The new United States president, Donald Trump, used his inauguration day speech to repeat a large number of the divisive themes of his election campaign. Authenticity was one of Mr Trump’s strengths during the campaign so it makes some sense that he has continued on this path. The less charitable would argue that his thin-skinned personality and prejudiced worldview does not allow him to communicate any other way. More so than most global leaders, Trump says what is on his mind and is largely unconcerned about the consequences.
No surprise then that Trump has begun his presidency with a bizarre battle with the US media over the size of his inaugural crowd and a promise to fight them “tooth and nail”. Given that the president has struggled to bury the hatchet with another perceived enemy, the Central Intelligence Agency, the US media should not feel singled out.
While part of this is the nature of Mr Trump and his inner circle, most of them who come from outside mainstream politics, it also reflects a broader dilution of the media’s perceived role. The days of large media organisations acting as filters and interpreters of government policy for the wider public are coming to a close, thanks to the impact of social media and other communication technologies.
Trump represents the most extreme example of this development with the deliberate use of “fake news” to mobilise support during his campaign and brazen hostility to mainstream media once in office. However, the Barack Obama administration was hardly the epitome of transparency. It implemented an “Insider Threat Program” within every government department to track down sources of journalistic sources and secretly subpoenaed and seized the telephone and switchboard records of over 100 Associated Press journalists. What the two presidents have in common is a sense that information power is today tilted in favour of officialdom, that social media gives the executive a means to go around and even confront newspapers and televisions with impunity.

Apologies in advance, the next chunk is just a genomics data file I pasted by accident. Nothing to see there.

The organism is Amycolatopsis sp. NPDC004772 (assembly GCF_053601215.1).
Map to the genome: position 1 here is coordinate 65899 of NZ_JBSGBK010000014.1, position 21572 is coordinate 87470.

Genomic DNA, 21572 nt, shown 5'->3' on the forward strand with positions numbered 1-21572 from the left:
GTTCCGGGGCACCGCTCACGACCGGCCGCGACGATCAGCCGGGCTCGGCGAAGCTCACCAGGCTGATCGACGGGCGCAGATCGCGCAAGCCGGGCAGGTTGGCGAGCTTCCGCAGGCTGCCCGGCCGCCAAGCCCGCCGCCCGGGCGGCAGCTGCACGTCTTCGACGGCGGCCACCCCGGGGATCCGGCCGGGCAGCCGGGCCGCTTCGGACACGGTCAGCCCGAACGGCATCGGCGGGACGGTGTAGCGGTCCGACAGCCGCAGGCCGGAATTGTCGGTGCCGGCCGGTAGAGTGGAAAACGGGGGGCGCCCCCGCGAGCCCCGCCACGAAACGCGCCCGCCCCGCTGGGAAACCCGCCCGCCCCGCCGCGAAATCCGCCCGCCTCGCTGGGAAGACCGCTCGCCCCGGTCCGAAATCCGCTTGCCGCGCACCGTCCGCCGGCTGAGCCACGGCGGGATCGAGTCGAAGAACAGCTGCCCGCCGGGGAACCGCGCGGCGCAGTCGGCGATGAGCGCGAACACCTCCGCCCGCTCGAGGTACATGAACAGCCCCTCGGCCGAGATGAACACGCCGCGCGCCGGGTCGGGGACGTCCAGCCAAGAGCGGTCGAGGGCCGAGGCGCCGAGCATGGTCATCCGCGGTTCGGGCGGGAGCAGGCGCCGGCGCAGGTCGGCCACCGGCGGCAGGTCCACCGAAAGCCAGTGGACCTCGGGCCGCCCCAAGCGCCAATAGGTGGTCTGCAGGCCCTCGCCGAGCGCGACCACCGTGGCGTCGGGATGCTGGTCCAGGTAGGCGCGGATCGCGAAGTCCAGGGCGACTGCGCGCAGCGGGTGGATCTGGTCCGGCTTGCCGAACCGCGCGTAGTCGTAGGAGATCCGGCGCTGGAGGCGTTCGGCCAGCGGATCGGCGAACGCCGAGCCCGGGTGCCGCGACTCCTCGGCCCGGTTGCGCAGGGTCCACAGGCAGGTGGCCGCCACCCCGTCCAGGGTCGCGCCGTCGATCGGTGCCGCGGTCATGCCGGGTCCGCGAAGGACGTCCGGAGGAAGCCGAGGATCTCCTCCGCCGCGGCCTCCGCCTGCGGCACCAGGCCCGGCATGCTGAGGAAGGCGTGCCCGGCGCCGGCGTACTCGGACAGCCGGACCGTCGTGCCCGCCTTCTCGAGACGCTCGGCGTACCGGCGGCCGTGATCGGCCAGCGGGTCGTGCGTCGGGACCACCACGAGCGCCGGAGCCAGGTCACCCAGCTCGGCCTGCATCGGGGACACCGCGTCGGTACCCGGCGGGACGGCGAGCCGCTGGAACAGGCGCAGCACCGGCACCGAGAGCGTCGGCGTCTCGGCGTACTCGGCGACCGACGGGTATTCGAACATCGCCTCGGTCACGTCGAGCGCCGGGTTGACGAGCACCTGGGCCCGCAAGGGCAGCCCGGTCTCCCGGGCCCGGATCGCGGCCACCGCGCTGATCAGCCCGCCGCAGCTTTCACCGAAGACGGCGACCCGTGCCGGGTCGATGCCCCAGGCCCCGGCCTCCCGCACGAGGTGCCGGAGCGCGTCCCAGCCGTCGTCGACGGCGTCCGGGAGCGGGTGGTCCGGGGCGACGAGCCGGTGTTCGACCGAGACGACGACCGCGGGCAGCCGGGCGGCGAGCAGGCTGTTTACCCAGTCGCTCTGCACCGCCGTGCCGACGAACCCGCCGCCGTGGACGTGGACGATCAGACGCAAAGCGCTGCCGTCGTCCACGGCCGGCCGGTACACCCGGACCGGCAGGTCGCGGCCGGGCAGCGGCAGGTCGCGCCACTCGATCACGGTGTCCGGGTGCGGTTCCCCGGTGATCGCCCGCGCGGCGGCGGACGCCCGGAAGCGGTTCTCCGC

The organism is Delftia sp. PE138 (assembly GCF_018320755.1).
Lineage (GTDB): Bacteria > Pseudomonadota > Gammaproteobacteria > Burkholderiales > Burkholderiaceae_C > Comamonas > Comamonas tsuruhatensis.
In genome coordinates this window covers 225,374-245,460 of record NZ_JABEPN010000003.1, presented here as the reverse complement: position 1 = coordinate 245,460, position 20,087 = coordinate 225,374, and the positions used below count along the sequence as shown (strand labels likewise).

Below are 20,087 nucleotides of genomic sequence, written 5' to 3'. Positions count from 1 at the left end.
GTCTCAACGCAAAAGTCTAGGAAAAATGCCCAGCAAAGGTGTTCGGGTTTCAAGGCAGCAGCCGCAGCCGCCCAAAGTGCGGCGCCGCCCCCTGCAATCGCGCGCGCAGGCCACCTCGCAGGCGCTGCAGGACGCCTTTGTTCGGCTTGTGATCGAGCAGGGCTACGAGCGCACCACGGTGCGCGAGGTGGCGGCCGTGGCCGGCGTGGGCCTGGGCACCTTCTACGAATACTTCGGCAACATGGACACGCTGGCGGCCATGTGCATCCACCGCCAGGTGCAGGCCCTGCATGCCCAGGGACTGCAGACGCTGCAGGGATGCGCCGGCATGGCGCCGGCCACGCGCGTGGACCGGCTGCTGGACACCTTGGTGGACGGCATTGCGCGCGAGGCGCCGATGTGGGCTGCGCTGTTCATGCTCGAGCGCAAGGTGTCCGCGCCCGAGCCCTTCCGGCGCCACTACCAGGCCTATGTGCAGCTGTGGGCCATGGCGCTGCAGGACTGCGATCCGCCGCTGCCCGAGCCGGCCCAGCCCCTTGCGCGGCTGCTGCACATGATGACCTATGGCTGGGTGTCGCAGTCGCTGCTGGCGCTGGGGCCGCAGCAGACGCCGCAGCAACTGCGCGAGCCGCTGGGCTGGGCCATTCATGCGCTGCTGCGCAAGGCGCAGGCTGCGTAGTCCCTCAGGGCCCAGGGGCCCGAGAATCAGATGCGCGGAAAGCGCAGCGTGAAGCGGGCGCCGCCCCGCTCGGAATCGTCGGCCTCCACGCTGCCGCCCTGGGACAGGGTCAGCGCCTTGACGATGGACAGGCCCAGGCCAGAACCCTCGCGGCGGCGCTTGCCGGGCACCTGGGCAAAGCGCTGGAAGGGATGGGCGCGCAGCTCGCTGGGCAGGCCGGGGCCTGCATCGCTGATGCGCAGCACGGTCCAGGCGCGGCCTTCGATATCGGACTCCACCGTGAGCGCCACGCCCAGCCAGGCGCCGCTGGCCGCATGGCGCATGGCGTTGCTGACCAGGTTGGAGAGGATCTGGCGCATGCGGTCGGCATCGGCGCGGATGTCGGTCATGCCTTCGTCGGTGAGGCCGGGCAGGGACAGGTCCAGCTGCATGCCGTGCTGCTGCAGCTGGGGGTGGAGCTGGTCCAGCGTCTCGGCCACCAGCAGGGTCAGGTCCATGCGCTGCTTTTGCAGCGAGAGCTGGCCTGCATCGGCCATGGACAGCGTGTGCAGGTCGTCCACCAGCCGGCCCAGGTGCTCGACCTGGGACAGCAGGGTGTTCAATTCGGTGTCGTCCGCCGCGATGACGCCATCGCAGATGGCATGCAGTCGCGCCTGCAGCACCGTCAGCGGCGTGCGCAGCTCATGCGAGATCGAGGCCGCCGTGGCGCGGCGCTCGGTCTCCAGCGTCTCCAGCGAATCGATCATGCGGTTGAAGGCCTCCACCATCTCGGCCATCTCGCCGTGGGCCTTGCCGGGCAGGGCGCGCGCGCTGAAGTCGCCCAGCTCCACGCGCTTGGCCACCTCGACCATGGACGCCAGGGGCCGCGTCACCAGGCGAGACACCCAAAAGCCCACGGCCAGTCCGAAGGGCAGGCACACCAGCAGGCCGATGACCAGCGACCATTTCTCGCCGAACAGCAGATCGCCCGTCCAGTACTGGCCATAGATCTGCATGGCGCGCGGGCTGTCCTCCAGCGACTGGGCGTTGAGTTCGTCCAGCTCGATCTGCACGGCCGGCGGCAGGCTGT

The real threat is less a President Trump’s rants than the willingness of a wider public to believe whatever comes their way on instant messaging apps or obscure websites. In the US this partly reflects the deep-set class polarisation that afflicts that country and the belief that mainstream media reflects only the views of a metropolitan elite.
But there is a broader issue of public gullibility. A Stanford University study of senior school and college students found over 80% were unable to tell the difference between sponsored content and real news and measured credibility by parameters other than sources. This indicates that a fundamental reorientation of education, both at home and in the classroom, towards the differentiating between fact and fiction is needed. Something, it can be argued, education used to be all about in the first place.